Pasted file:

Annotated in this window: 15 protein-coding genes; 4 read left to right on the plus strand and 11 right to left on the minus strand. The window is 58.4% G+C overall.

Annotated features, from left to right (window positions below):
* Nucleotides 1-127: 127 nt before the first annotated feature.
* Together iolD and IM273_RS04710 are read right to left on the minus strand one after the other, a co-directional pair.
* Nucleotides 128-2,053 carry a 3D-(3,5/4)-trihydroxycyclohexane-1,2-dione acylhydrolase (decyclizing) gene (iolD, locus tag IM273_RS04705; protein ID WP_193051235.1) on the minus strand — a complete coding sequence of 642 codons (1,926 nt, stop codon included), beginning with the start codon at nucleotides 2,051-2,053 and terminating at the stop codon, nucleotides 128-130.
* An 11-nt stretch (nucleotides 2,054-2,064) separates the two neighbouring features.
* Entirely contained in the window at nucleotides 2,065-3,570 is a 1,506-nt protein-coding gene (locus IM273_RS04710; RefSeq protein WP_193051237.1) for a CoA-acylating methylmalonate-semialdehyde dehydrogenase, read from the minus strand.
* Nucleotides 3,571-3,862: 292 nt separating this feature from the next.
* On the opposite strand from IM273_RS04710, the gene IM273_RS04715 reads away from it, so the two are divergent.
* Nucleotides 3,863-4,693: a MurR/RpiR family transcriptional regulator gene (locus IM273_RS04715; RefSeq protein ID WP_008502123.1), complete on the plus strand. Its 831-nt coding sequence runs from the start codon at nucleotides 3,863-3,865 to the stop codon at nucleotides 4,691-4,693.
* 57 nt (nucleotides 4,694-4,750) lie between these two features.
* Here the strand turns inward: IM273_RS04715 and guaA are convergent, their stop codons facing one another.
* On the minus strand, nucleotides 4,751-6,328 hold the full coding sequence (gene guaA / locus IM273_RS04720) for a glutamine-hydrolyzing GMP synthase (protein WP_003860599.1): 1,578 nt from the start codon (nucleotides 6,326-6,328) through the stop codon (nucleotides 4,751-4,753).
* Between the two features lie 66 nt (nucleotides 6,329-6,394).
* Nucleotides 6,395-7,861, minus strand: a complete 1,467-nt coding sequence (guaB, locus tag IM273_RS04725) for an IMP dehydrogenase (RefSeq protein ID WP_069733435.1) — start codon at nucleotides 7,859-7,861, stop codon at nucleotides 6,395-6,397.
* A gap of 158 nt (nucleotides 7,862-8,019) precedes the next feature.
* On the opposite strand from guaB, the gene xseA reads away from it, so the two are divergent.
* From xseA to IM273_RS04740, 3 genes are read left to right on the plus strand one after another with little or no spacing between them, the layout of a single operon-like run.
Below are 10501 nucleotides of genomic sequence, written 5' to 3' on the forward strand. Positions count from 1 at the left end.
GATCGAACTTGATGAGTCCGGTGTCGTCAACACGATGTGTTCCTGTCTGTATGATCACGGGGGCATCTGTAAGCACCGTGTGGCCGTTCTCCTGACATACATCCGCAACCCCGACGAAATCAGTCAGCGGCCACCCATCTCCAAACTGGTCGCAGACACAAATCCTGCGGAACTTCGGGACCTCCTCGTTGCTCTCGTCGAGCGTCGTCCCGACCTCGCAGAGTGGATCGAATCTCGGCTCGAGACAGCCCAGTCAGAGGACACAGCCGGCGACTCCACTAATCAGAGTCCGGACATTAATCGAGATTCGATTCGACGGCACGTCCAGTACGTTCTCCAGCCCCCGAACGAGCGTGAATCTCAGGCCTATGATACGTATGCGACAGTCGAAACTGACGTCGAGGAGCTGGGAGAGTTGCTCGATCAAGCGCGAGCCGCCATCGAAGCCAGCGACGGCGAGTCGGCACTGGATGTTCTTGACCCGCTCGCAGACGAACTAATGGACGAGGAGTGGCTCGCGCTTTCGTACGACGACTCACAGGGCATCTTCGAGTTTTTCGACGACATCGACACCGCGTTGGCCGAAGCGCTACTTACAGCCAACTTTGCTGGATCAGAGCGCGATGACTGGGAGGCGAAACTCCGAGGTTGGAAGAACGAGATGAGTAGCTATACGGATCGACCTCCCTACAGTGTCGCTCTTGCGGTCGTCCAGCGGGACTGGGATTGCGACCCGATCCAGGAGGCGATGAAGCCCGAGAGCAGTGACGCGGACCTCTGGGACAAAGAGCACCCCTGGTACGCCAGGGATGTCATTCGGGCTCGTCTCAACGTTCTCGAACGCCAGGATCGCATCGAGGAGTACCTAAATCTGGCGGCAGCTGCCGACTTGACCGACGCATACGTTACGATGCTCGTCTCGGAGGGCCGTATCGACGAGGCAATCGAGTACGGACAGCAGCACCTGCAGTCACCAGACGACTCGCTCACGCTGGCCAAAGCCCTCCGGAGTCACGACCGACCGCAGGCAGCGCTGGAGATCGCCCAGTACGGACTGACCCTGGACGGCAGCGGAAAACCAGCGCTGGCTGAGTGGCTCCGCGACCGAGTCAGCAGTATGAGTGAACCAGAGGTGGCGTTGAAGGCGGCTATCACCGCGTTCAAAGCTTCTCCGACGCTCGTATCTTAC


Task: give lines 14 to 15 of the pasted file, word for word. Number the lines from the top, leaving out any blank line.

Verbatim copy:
* Between the two features lie 66 nt (nucleotides 6,329-6,394).
* Nucleotides 6,395-7,861, minus strand: a complete 1,467-nt coding sequence (guaB, locus tag IM273_RS04725) for an IMP dehydrogenase (RefSeq protein ID WP_069733435.1) — start codon at nucleotides 7,859-7,861, stop codon at nucleotides 6,395-6,397.